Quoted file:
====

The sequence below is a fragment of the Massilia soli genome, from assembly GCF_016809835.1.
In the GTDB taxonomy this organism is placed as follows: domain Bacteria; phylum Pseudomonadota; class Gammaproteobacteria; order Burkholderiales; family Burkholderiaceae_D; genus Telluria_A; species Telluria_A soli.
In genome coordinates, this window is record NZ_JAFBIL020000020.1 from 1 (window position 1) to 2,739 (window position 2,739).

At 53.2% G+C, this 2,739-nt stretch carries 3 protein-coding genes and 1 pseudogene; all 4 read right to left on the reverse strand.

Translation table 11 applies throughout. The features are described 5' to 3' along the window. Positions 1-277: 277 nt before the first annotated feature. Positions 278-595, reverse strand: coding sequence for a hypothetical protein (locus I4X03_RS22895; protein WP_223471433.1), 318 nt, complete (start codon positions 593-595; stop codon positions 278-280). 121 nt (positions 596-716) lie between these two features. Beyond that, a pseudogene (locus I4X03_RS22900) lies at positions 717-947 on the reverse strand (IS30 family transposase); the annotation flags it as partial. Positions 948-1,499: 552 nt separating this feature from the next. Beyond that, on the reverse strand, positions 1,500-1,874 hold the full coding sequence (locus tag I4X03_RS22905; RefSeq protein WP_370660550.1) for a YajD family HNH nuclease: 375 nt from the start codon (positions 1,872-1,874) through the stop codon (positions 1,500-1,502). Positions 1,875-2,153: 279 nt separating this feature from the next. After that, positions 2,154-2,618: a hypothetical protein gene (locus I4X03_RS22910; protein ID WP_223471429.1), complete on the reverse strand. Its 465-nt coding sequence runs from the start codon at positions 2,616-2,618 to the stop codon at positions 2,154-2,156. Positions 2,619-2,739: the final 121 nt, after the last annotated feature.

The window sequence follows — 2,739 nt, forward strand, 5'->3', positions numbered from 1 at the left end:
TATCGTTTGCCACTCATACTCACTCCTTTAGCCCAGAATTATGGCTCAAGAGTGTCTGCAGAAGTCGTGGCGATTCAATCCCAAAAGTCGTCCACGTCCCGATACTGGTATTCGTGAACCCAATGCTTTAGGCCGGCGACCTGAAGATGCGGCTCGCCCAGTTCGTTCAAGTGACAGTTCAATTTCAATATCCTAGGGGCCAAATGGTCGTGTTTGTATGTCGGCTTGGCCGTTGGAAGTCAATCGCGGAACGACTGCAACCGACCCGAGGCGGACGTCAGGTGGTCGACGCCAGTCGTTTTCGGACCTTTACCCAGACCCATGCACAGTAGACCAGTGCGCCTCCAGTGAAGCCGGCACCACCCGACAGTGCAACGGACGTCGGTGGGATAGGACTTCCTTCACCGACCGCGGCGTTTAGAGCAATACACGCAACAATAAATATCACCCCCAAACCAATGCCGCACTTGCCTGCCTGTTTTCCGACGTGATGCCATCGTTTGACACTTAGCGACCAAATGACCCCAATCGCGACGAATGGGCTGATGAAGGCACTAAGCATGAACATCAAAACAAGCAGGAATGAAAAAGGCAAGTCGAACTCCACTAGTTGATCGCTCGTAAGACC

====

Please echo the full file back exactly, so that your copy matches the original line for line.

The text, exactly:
The sequence below is a fragment of the Massilia soli genome, from assembly GCF_016809835.1.
In the GTDB taxonomy this organism is placed as follows: domain Bacteria; phylum Pseudomonadota; class Gammaproteobacteria; order Burkholderiales; family Burkholderiaceae_D; genus Telluria_A; species Telluria_A soli.
In genome coordinates, this window is record NZ_JAFBIL020000020.1 from 1 (window position 1) to 2,739 (window position 2,739).

At 53.2% G+C, this 2,739-nt stretch carries 3 protein-coding genes and 1 pseudogene; all 4 read right to left on the reverse strand.

Translation table 11 applies throughout. The features are described 5' to 3' along the window. Positions 1-277: 277 nt before the first annotated feature. Positions 278-595, reverse strand: coding sequence for a hypothetical protein (locus I4X03_RS22895; protein WP_223471433.1), 318 nt, complete (start codon positions 593-595; stop codon positions 278-280). 121 nt (positions 596-716) lie between these two features. Beyond that, a pseudogene (locus I4X03_RS22900) lies at positions 717-947 on the reverse strand (IS30 family transposase); the annotation flags it as partial. Positions 948-1,499: 552 nt separating this feature from the next. Beyond that, on the reverse strand, positions 1,500-1,874 hold the full coding sequence (locus tag I4X03_RS22905; RefSeq protein WP_370660550.1) for a YajD family HNH nuclease: 375 nt from the start codon (positions 1,872-1,874) through the stop codon (positions 1,500-1,502). Positions 1,875-2,153: 279 nt separating this feature from the next. After that, positions 2,154-2,618: a hypothetical protein gene (locus I4X03_RS22910; protein ID WP_223471429.1), complete on the reverse strand. Its 465-nt coding sequence runs from the start codon at positions 2,616-2,618 to the stop codon at positions 2,154-2,156. Positions 2,619-2,739: the final 121 nt, after the last annotated feature.

The window sequence follows — 2,739 nt, forward strand, 5'->3', positions numbered from 1 at the left end:
TATCGTTTGCCACTCATACTCACTCCTTTAGCCCAGAATTATGGCTCAAGAGTGTCTGCAGAAGTCGTGGCGATTCAATCCCAAAAGTCGTCCACGTCCCGATACTGGTATTCGTGAACCCAATGCTTTAGGCCGGCGACCTGAAGATGCGGCTCGCCCAGTTCGTTCAAGTGACAGTTCAATTTCAATATCCTAGGGGCCAAATGGTCGTGTTTGTATGTCGGCTTGGCCGTTGGAAGTCAATCGCGGAACGACTGCAACCGACCCGAGGCGGACGTCAGGTGGTCGACGCCAGTCGTTTTCGGACCTTTACCCAGACCCATGCACAGTAGACCAGTGCGCCTCCAGTGAAGCCGGCACCACCCGACAGTGCAACGGACGTCGGTGGGATAGGACTTCCTTCACCGACCGCGGCGTTTAGAGCAATACACGCAACAATAAATATCACCCCCAAACCAATGCCGCACTTGCCTGCCTGTTTTCCGACGTGATGCCATCGTTTGACACTTAGCGACCAAATGACCCCAATCGCGACGAATGGGCTGATGAAGGCACTAAGCATGAACATCAAAACAAGCAGGAATGAAAAAGGCAAGTCGAACTCCACTAGTTGATCGCTCGTAAGACC